Sports apparel giant Adidas has admitted that it’s embedding RFID chips into some of its range of clothing. It emerged that the company has already sold thousands of football shirts that carry the controversial tags.
Radio Frequency Identification (RFID ) chip is used to track data or send information via electromagnetic fields.
In a statement the company said:
“As part of a logistics project we have tested for the first time an RFID label with a virtual number. It is a read-only label without any additional data. The label is not tied to the article number, size or color of the article and we also can’t link it with end customer data. It is of course up to customer of this product to cut out the RFID label along the dashed line and throw it in the trash.”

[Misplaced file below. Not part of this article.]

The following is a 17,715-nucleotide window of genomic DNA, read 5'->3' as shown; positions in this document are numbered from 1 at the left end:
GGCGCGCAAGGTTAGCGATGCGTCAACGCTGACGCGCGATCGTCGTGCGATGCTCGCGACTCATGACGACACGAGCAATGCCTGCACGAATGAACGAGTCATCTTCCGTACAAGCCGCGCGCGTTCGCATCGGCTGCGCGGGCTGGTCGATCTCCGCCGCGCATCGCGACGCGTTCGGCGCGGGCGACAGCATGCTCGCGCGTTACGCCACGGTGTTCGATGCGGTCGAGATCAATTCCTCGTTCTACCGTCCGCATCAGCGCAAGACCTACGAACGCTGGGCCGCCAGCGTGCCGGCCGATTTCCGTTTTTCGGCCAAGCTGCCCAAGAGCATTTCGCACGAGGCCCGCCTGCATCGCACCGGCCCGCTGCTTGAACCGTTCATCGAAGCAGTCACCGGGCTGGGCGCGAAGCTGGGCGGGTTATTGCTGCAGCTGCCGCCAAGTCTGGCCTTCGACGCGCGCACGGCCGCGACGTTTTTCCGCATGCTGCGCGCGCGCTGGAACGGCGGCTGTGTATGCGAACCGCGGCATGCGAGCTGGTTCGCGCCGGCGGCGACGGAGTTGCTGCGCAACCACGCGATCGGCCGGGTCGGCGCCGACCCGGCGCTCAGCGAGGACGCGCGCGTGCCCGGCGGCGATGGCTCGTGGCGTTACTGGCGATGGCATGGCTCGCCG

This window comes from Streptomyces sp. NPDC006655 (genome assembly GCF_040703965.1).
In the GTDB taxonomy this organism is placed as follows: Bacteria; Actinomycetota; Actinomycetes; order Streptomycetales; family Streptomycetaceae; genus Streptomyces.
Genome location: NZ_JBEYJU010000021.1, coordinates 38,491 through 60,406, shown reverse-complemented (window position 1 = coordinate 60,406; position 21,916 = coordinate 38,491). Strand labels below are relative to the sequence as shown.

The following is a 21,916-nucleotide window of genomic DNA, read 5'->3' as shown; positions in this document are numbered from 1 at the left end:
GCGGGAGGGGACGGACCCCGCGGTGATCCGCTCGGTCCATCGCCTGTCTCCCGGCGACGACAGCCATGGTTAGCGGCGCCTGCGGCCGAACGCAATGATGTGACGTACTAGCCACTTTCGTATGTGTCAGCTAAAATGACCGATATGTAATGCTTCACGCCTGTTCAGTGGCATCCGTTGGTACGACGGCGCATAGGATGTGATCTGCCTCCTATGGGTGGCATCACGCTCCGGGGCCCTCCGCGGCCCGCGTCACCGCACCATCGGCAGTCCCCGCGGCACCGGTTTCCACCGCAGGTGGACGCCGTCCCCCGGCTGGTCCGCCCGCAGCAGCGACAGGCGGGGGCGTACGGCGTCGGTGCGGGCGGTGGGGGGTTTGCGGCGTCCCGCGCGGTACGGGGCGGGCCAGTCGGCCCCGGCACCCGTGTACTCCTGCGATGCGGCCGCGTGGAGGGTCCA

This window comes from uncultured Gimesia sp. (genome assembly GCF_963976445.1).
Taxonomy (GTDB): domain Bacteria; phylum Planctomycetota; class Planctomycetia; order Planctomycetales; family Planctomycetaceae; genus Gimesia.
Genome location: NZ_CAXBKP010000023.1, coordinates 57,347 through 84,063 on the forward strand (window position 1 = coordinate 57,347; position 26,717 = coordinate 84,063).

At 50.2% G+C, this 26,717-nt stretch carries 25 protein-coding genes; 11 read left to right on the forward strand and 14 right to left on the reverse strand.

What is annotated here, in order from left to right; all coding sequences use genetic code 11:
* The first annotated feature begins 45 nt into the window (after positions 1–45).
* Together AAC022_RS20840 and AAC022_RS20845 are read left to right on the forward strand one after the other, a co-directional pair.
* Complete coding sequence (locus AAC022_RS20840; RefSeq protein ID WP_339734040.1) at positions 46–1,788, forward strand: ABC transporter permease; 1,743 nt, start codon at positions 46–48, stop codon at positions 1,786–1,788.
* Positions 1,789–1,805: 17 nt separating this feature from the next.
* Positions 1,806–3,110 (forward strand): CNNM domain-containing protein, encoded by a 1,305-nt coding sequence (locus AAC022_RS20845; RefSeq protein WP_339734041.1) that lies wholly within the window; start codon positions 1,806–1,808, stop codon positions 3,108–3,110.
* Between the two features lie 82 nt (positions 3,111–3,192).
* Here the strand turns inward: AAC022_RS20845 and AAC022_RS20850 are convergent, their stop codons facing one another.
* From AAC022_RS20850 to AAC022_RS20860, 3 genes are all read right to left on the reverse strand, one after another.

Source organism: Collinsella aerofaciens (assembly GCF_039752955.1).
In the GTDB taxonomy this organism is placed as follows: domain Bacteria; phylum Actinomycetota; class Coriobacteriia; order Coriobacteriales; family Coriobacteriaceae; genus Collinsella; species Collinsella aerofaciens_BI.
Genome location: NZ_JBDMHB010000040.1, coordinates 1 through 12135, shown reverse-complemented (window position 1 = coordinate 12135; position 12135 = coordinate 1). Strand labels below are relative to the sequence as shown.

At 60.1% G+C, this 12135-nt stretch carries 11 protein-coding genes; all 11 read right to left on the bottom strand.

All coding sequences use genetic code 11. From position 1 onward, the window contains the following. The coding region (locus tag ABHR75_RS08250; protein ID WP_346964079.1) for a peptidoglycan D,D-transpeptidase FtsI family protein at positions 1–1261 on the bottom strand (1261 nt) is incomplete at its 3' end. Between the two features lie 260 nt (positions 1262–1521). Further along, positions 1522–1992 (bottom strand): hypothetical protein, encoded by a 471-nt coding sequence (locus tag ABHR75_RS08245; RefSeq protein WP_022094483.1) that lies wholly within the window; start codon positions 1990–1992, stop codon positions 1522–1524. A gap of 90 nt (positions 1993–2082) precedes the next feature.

However, Thilo Weichert, a German data protection commissioner, pointed out:
“Consumers do not only have an interest, but a right — not in a legal sense, but in a moral sense and from a consumer protection perspective. They obviously should be informed when their clothes are being tagged and the problem with these RFID tags is that they are very easy to tag.
“I don’t want to imply that Adidas or anybody else is doing that, but it is a feature of the shirt that the costumer must be informed about and he must also be informed about how he can dispose of this form of identification.”